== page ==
Orchid Q&A

* Air Conditioning
* Ansellia africana
* Aquarium Water
* Brassavola Care
* Black Growths
* Brassavola Care
* Calanthe Culture
* Catts in Hawaii
* Change of Environment
* Cymbidiella rhodocheila
* Culture of Alba Orchids
* Dehydration
* Dendrobium Care
* Dendrobium Repotting
* Dendrochilum magnum
* Dormancy
* Dry Conditions
* Epsom Salts
* Eulophia species
* Fertilizer Injector Dosage
* Flowering Vanilla
* Habenaria rhodocheila
* Holcoglossum kimballiana
* Inobulbum munificum
* Jewel Orchids
* Judging Orchids
* Leaf Color
* Leaf Residue
*
Leaftip Burn
* Liparis viridiflora



Q.

Epsom Salts
I have recently learned that Epsom salts work well for getting phalaenopsis to bloom. My questions are:
Does this work for all orchids? If not, which ones should get it, which ones definitely should not get it? How often do I apply Epsom salts? I've read everything from monthly to twice a year. How much do I apply? What does the Epsom salts do? Is magnesium not sufficiently present in fertilizer? So why is the boost from salts particularly important? — Tania Self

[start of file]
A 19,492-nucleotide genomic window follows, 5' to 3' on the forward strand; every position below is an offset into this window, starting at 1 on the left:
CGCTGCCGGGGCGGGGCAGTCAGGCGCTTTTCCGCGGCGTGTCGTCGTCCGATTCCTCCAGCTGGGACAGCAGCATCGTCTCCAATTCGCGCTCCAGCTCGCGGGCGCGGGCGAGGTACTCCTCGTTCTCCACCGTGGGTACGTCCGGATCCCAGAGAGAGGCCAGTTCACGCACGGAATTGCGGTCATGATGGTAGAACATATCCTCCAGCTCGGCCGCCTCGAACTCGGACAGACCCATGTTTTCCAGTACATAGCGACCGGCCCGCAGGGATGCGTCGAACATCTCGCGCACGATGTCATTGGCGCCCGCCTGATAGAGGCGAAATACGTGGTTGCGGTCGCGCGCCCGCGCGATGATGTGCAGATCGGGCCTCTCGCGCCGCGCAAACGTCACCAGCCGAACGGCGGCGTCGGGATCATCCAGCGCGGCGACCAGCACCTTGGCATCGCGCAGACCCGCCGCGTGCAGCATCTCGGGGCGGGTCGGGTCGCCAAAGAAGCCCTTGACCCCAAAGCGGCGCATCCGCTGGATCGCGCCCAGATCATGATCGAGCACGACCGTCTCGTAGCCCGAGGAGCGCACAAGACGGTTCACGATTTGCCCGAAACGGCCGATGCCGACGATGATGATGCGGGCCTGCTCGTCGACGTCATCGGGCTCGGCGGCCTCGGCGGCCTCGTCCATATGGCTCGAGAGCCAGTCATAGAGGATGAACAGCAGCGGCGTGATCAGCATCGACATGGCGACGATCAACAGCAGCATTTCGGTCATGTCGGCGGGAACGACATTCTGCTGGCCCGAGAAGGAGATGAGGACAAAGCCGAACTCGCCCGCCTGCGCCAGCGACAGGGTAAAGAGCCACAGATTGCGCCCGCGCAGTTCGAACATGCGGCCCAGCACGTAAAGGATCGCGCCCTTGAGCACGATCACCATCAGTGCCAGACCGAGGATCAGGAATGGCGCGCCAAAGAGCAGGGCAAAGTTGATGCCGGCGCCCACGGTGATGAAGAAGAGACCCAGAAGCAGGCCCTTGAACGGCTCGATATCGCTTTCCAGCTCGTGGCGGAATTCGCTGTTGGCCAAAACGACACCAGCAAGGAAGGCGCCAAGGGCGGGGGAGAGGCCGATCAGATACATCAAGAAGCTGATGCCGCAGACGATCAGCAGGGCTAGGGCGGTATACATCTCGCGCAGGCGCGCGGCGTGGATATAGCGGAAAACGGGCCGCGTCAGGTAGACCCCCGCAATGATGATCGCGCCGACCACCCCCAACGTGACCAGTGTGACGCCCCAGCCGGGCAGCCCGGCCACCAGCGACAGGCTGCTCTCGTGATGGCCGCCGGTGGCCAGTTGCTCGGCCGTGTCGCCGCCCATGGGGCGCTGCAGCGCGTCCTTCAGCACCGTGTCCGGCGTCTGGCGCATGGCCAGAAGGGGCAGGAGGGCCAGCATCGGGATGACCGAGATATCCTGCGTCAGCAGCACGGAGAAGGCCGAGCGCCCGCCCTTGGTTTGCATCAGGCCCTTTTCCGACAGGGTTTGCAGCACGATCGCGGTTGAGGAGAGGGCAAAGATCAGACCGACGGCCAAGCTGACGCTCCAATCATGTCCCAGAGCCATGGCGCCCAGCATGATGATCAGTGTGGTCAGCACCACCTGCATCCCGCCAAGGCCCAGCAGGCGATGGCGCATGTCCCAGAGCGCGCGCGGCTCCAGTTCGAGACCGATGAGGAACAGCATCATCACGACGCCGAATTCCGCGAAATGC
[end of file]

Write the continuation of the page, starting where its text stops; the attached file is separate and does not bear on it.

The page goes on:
A.

You will not read much on this topic in regard to orchids for there has been little research done. As so often is the case, the myths and misinformation get spread widely, often by people selling something. However, this much is true: Magnesium is an essential element in orchid nutrition. In Europe, fertilizer formulas are often expressed as N-P-K-Mg, indicating that it is considered as a macroelement rather than a micronutrient. It can be made available to orchids in many forms. Potting mixes will often contain dolomitic lime for a slow-release source. Growers either top-dress with magnesium sulphate in the spring or they apply it dissolved in water in the autumn as a stand-alone application at 1tbs per gallon. Sophisticated growers will usually add magnesium in a chelated form to their liquid-fertilizer solutions. Plant need can be gauged by tissue analysis but this is probably more complex than most hobby growers can be bothered with.

Magnesium is critical to the flower-initiation process in orchids. Instances of disappointing flower production in Cymbidium, for example, have been linked to low levels of magnesium in plant tissue. The recent work with Phalaenopsis you have read supports previous studies on Cymbidium and it is reasonable to presume that magnesium is a macroelement for most orchid genera. — Andy Easton